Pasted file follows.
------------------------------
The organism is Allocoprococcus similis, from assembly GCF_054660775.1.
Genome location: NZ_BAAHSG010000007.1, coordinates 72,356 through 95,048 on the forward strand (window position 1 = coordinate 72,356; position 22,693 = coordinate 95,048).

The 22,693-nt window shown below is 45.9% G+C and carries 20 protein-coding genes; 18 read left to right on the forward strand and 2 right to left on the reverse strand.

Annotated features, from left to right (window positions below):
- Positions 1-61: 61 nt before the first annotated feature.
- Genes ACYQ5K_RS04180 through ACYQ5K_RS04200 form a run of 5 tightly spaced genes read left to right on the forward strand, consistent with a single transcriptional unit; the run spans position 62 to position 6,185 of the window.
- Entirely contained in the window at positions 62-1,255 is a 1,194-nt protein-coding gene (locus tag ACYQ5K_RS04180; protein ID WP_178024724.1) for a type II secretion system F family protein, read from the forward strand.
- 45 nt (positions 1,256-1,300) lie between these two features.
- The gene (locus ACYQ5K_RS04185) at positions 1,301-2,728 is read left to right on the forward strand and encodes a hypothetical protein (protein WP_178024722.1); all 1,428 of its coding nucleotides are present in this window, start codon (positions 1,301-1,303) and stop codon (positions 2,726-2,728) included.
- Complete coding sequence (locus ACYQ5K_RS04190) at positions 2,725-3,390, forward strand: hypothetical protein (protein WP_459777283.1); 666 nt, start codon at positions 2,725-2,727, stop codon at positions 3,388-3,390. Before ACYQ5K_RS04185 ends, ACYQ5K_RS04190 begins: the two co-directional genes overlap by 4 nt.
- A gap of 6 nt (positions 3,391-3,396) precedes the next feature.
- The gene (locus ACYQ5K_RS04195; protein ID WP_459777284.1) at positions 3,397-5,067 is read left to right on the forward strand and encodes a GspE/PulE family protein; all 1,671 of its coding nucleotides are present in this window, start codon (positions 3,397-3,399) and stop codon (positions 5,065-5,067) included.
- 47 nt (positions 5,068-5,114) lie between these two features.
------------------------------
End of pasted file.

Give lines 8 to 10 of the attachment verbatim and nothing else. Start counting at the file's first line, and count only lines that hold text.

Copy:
- 45 nt (positions 1,256-1,300) lie between these two features.
- The gene (locus ACYQ5K_RS04185) at positions 1,301-2,728 is read left to right on the forward strand and encodes a hypothetical protein (protein WP_178024722.1); all 1,428 of its coding nucleotides are present in this window, start codon (positions 1,301-1,303) and stop codon (positions 2,726-2,728) included.
- Complete coding sequence (locus ACYQ5K_RS04190) at positions 2,725-3,390, forward strand: hypothetical protein (protein WP_459777283.1); 666 nt, start codon at positions 2,725-2,727, stop codon at positions 3,388-3,390. Before ACYQ5K_RS04185 ends, ACYQ5K_RS04190 begins: the two co-directional genes overlap by 4 nt.